Facebook Twitter Google+ Published on April 11, 2019 at 11:30 am Contact Eric: [email protected] Chris Young knew he couldn’t miss again. On Feb. 6, then-unranked High Point traveled to Durham, North Carolina, to face then-No.2 Duke. Young had already scored three times, but an earlier doorstep-shot got stuffed and the miss stayed with Young. So in the fourth quarter, Young noticed empty twine up three, ripped and scored. Just three years earlier, Young was at Penn State, struggling for playing time as a faceoff specialist — the position he’d been recruited for at two different schools. But with a background in box lacrosse, Young grew up playing every position. After the seventh game of the 2017 season, Young stopped taking tries at the faceoff-X. Now a permanent attack, he scored 16 goals in 14 games his redshirt-sophomore year. This season for No. 13 High Point (9-2, 3-1 Southern), he’s already scored 36 in 11, a per-game scoring-average high enough for ninth in the nation (3.27). Once under-recruited as a faceoff specialist, Young went off the board at 28th overall in this year’s Major League Lacrosse Draft, taken by the Ohio Machine. “The way that he plays attack you would think he’s been playing it his whole life,” teammate Asher Nolting said.While playing box lacrosse in Canada, Young idolized Shawn Evans who proved to Young, now at 5-foot-8, that he could be dominant in the sport despite a lack of size. Young grew up training with his older brother, Sean, who played as a defenseman for Syracuse and was drafted 37th overall in the 2015 MLL Draft. AdvertisementThis is placeholder textYoung attended The Hill Academy, a sports-focused center in Ontario. There, he “basically learned everything” about lacrosse. Young worked on stick skills, off-ball movement and, most importantly, how to win a faceoff. His talent at the faceoff-X earned him interest from Robert Morris, where he committed in 2015.But then Young spoke with Penn State head coach Jeff Tambroni who said there was a spot for him at the faceoff-X. Young connected with PSU in a way he hadn’t with RMU. On the field, though, Young struggled to get playing time and felt “lost in the shuffle” at such a big school. After deciding to transfer, he said he fell in love with High Point despite not knowing if his role would be any different. Alex Woodall, the Panthers’ former faceoff option, transferred and opened up a spot in the starting lineup.Courtesy of High Point AthleticsIn his first season at High Point, he remained at the X, winning 33-0f-94 in 2017. But coaches believed that Young’s versatility could transfer to attack. After splitting time in the beginning of the season, Young took his last draw against Providence on March 11, 2017. In 2018, Young’s attacking prowess had developed. Young is a true crease attackman, High Point offensive coordinator Ken Broschart said. Young rarely leaves a 10-yard radius around the net and pairs with it his rides that make him one of the best in the country, Broschart said. Young kept adapting to the position at a collegiate level. Broschart noticed Young’s developed lacrosse IQ have made him an even more well-rounded player, especially in terms of his hands and finishing. With High Point down 3-0 early to then-No. 9 Virginia on Feb. 18, Nolting fired a pass inside to Young. Young shot but hit the shaft of the goalie’s stick and the ball bounced away. “I don’t think I could’ve missed that if I had a baseball bat in my hand,” Young joked to Nolting shortly after. For the rest of the contest, Nolting said the rest of the attack “loosened up.”Despite a slow start, it was a turning point for the group. The Panthers scored the next five goals and went on to win 14-13.Nolting said he and his teammates often jokingly give Young a hard time that he has the easiest job on the team since all he has to do is catch and shoot. In the two years since switching to attack — from being a specialist to a top-option — Young has embraced it.“I think a lot of players are the same even at the highest levels,” Broschart said. “A lot of players do a certain thing and (Young) does something that’s really unique in terms of how he finishes where you really have to change your whole slide package around him, you know you can’t leave him on the crease.” Comments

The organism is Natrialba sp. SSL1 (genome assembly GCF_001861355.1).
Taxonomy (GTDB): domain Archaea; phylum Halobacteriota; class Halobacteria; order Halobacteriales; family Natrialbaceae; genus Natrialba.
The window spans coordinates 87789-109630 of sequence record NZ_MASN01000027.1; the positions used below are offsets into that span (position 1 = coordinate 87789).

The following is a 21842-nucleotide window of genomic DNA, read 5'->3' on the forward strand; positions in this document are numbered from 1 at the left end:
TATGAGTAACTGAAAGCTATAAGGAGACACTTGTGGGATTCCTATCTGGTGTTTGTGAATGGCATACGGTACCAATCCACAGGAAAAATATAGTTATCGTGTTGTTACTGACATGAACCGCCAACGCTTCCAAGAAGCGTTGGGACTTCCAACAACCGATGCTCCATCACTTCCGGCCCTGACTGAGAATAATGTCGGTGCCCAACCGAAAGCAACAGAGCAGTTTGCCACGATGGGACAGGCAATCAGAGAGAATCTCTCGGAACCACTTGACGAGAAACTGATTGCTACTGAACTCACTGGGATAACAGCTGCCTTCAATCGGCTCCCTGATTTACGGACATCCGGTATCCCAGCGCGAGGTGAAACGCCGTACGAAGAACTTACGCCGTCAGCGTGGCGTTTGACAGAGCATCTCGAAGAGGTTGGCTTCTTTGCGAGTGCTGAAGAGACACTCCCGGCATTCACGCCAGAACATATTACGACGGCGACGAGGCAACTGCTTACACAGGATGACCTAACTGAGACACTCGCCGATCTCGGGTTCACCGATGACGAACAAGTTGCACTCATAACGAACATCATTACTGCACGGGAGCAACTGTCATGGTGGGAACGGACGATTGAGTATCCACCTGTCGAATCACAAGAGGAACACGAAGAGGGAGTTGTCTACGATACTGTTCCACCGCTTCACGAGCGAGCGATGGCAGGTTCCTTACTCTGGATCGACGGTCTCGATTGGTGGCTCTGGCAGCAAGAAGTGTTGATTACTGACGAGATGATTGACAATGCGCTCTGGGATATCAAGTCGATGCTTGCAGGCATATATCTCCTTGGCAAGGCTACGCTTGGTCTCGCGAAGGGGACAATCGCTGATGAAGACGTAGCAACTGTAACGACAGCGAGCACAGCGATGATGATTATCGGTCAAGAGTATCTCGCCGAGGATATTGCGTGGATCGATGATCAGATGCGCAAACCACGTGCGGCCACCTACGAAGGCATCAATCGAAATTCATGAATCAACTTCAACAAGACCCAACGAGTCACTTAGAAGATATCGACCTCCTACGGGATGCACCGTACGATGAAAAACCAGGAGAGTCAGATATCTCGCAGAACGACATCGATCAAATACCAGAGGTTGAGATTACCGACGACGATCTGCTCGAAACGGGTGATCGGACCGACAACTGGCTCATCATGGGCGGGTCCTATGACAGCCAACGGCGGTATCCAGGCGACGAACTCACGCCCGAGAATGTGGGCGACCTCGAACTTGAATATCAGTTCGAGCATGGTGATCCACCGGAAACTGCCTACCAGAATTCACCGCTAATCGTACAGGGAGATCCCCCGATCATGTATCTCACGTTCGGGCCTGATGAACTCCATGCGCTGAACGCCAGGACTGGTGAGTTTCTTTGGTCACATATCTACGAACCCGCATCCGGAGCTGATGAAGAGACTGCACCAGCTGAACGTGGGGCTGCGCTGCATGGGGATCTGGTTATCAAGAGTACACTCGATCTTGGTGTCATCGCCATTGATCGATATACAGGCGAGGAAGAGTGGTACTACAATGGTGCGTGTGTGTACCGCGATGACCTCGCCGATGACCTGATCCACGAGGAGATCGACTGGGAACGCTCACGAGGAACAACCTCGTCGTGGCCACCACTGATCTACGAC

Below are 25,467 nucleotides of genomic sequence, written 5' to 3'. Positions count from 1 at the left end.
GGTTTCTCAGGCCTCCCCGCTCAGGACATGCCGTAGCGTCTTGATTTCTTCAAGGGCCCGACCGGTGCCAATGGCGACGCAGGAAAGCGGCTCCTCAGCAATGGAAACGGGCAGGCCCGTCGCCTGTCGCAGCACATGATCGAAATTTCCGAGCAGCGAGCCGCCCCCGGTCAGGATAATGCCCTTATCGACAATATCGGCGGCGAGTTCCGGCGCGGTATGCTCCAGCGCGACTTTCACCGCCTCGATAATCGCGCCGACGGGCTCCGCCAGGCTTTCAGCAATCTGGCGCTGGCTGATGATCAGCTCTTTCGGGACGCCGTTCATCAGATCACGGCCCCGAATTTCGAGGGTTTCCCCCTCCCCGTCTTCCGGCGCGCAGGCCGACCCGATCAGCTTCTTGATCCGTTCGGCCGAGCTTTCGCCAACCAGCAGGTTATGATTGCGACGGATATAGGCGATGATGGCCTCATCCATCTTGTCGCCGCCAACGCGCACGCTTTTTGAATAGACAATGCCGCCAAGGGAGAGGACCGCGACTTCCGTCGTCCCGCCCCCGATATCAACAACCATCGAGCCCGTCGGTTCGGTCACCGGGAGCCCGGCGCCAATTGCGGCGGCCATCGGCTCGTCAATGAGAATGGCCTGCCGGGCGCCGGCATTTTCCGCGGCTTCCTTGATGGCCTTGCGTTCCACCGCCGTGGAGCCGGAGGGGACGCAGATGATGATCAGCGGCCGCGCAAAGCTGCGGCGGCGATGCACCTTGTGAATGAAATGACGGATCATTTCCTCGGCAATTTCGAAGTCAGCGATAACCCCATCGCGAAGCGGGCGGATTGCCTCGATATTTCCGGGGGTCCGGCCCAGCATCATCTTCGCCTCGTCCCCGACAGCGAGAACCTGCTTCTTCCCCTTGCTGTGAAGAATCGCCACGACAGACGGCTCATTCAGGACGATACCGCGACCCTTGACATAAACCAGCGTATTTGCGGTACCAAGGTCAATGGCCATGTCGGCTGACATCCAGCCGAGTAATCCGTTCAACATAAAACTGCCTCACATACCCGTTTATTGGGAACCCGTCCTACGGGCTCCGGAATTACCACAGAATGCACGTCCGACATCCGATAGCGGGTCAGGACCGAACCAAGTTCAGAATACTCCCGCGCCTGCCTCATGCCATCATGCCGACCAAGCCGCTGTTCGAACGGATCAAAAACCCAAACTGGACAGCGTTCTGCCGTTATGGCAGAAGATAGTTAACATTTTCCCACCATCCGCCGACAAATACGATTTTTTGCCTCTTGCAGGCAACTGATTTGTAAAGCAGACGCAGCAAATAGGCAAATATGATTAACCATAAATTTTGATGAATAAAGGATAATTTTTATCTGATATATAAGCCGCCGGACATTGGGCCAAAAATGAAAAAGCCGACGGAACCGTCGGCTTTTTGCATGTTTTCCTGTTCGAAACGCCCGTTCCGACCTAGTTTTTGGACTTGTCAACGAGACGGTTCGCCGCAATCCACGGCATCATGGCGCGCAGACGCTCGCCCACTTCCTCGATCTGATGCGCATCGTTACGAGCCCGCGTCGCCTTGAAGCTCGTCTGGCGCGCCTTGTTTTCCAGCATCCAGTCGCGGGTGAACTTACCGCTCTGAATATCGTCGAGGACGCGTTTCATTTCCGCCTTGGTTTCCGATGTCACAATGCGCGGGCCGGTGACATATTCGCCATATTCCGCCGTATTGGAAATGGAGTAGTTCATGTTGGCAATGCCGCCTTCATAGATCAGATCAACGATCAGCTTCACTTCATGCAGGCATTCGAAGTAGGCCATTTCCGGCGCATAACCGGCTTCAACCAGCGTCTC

FEATURES: A Donegal Dance academy have shown they really are ‘elite’ by winning the World HipHop Championships in the UK.The Elite Dance Academy Buncrana took part in the event which was held at the SECC in Glasgow. The event was attended by over 300 different dance crews with an estimated 6,000 dancers participating in the event.However, there was only ONE group of dancers that stood out in the eyes of the judges and that was the Elite Dance Academy from Donegal. Clare McCarron told Donegal Daily, “On Friday, all the girls danced quads and the crew were absolutely amazing.“On Saturday, the ladies danced there doubles and solo’s and thankfully again all of them danced brilliantly!!! “Then on the Sunday, Aoife McGill daughter of Tommy and Rosemary McGill – qualified to dance in the finals of the Under 16 solo’s – and incredibly only the Top 7 in the World were picked!“Aoife danced her final in an auditorium filled with 3000 people with the top 7 dancers in the world and our amazing lady placed 2nd!!!The 12 Dancers from Donegal who participated were:Aoife McEleneyAoife McGillNatasha GrantCaoimhe DohertyGraine McLaughlinCourtney ClareClaire DuffyAimee McLaughlinKirsten KellyNiamh McFaddenAll from Buncrana Ciara Blaney from LetterkennyDONEGAL DANCE ACADEMY ARE CROWNED WORLD HIPHOP CHAMPIONS! was last modified: September 2nd, 2015 by Mark ForkerShare this:Click to share on Facebook (Opens in new window)Click to share on Twitter (Opens in new window)Click to share on LinkedIn (Opens in new window)Click to share on Reddit (Opens in new window)Click to share on Pocket (Opens in new window)Click to share on Telegram (Opens in new window)Click to share on WhatsApp (Opens in new window)Click to share on Skype (Opens in new window)Click to print (Opens in new window) Tags:EntertainmentFeaturesnews